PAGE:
‘Anyway by bringing someone into the refuge in the middle of the night who are traumatised, can be destabilising, especially if children are sleeping and it disturbs the other women who have been traumatised, so it makes sense to us to put them in a place like a motel. Then at 8am the next morning they are seen by a caseworker. If it was me all I’d want to do was sleep, not talk over all my issues.  Coming into the refuge might be the best solution for some people, if there’s room, as there is a time limit of up to 18 weeks before they must move out. Or we can provide what we called a Rapid Rehousing Response, which is longer term accommodation, there is no magic bullet that suits everyone.’

As the Samaritans also look after the Taree Homelessness Hub, their total of six staff are divided between the Hub and the Women’s Refuge.

‘But they can be moved between both of them as needed. We have an indigenous staff member who floats between both the hub and the refuge,’ said Ms Latimore.

The Taree refuge was started in 1982  and later was purpose built for the community with five large bedrooms, kitchen, dining and children’s area and a garden for the women to relax and talk while the children were looked after by childcare workers.

‘It all looks rather unkempt now and seems to be run with great secrecy and no-one knows what’s going on or what services are being provided. Prior to 2014 we had an AGM and anyone could see what money came into the service and how it was spent. There was total transparency,’ said Mrs McGuire.

Leaving Can Mean Murder

Domestic violence specialists and the police know that violence against women is, in many cases, premeditated murder, committed in anger or revenge. Studies show that the time a woman is most likely to be killed is when she is planning to leave. This is a period of real danger and according to women lobbying for restored or better services from the Baird government, a call centre response is plainly inadequate in that context.

Belinda Latimore agrees there is not enough funding available.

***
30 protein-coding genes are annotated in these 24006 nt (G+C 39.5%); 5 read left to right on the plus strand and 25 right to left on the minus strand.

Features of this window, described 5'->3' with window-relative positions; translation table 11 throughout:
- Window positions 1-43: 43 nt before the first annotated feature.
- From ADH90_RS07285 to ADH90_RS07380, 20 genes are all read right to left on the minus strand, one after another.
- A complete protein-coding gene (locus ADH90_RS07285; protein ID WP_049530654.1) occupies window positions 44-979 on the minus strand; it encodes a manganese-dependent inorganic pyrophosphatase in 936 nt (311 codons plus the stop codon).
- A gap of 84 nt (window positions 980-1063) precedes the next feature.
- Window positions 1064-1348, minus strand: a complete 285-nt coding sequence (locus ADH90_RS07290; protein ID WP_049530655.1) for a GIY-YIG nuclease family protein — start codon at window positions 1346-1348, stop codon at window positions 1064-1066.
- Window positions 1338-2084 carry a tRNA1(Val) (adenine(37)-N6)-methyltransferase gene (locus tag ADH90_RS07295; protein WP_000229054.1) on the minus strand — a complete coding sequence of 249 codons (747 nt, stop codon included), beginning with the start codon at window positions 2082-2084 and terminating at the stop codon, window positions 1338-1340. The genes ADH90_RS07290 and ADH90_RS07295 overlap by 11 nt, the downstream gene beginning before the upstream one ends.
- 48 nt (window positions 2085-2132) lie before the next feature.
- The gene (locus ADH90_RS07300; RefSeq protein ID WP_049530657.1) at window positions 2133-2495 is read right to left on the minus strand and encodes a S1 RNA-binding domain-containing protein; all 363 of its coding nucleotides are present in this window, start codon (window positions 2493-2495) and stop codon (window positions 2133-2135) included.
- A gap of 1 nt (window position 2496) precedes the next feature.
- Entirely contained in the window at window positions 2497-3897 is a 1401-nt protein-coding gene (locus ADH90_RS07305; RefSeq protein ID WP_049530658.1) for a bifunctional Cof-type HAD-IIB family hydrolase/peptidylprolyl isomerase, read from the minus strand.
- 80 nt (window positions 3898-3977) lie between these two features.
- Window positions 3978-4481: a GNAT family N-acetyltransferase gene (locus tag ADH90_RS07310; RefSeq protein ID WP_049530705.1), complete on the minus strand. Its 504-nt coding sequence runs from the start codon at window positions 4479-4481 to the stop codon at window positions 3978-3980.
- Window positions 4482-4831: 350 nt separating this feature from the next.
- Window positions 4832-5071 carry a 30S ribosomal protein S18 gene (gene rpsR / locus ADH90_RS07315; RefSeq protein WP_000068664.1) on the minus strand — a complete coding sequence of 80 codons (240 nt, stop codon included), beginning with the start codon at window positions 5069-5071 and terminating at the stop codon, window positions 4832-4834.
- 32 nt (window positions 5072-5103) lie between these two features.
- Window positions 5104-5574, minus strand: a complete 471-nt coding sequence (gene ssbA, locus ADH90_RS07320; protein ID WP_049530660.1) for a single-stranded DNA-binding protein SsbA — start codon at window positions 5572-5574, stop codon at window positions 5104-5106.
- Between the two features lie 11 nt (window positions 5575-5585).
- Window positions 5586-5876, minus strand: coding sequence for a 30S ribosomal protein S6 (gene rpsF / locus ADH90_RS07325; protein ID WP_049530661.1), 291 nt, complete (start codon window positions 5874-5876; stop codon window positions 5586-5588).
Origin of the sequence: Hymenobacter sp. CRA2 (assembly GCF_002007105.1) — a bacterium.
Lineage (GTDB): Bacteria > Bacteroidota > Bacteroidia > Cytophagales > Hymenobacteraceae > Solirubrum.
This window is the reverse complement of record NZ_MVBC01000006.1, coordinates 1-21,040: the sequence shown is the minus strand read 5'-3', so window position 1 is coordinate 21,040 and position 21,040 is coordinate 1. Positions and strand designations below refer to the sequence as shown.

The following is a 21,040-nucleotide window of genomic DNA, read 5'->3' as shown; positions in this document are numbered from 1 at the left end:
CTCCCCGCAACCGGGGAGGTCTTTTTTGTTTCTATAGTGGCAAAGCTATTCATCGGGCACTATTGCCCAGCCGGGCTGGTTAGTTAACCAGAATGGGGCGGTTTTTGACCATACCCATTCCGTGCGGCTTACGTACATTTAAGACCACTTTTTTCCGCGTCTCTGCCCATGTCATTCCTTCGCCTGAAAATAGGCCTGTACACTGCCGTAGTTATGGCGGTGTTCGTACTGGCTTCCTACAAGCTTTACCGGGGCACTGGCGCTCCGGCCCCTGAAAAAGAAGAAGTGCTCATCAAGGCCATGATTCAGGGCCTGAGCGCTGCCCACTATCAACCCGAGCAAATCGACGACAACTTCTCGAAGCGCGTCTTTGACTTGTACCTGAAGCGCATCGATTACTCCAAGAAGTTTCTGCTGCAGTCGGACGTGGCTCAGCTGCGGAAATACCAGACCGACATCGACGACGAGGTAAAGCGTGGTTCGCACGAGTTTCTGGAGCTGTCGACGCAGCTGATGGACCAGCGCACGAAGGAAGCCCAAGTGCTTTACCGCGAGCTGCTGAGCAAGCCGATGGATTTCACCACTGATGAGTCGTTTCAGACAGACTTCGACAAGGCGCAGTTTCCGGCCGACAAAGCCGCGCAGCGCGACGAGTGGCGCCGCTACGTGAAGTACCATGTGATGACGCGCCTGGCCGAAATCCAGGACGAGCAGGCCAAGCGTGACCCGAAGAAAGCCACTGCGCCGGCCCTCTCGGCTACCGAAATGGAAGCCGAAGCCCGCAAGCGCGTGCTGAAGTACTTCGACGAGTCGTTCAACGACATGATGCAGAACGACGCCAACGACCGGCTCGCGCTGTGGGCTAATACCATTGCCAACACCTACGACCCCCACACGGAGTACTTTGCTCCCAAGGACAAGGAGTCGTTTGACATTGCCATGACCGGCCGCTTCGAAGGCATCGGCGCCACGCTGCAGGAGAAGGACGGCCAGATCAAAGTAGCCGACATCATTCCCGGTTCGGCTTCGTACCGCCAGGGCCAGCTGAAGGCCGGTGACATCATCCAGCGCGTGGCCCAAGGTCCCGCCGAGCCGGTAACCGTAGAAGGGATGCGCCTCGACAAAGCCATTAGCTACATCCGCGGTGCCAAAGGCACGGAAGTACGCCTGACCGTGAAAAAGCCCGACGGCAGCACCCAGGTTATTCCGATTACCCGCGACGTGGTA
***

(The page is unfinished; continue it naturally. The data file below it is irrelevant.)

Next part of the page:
‘The Taree Refuge is funded to 2020, but the additional funds for the 24 hours service is for two years only.

‘I would be very surprised and disappointed if the NSW government reduced the funding allowance or time frame.

‘We have no where near enough funding for our needs. We need more staff, the Taree building needs renovations and painting and the air conditioner needs replacing.

‘Domestic violence is out in the open and talked about more thanks to the Rosie Batty Foundation and the White Ribbon Day, so perhaps that is why more women are prepared to seek help.’

More Services Needed

The issues are complex and the reasons why domestic violence is on the increase and more women are being killed each year, means the demand for a safe places for women are needed more than ever. Services should be extended, not degraded, nor done by stealth, as in the case of NSW.

It make sense that refuges should be managed by women in the community who are trained specialists who know the area,  can tap into local people and services, specialists and the needs of local women in crisis.

It appears the Baird government  has fallen upon a philosophy of divide and conquor, setting charities and community groups in opposition, to squabble over funds and function. All the while slicing back budgets, cutting services, while maintaining a publicity campaign of government great do gooding.

Women support and empower each other. Publicity campaigns by officials and politicians in Sydney, IT campaigns and outsourcing services can never replace local knowledge. There is a desperate need for more  women’s refuges, not cutbacks.

Sums up Leonie McGuire,

‘Domestic violence affects women of all ages and socio economic backgrounds. That service for women at the refuge in Taree used to attract, especially to our counseling service, wives of professional people as well as those who were struggling. The goal was to support women back into safe independent living which could take years. For kids they say the trauma of domestic violence is akin to living in war zones.

Sadly, you come away with the feeling society is pretty indifferent.’

DM

 

 

 

 

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One Response to Meanwhile . . . our women are dying

  1. Marion Hosking OAM says:

    This leaves me speechless! As one of the ‘originals’ of Taree Refuge it seems to me that the state of safety for women is almost where it was when I,along with Lyn Gunn, Dr Joan Redshaw et al, established a safe place for women? Following an invitation, June 22, 2016, I and others agreed to meet with the Samaritans in Commerce Street but on receipt of our questions it was decided, by the Samaritans, that neither of us would benefit from such a meeting! And since then silence! It is that silence I see as a most stultifying weapon in the prevention of safety for women. If fear prevents the Samaritans from talking to us what does that say about control of the Refuge? Marion Hosking OAM in her dotage and Leonie McGuire are hardly of such stature and influence that a body like the Samaritans should fear an exchange of ideas on their own ground!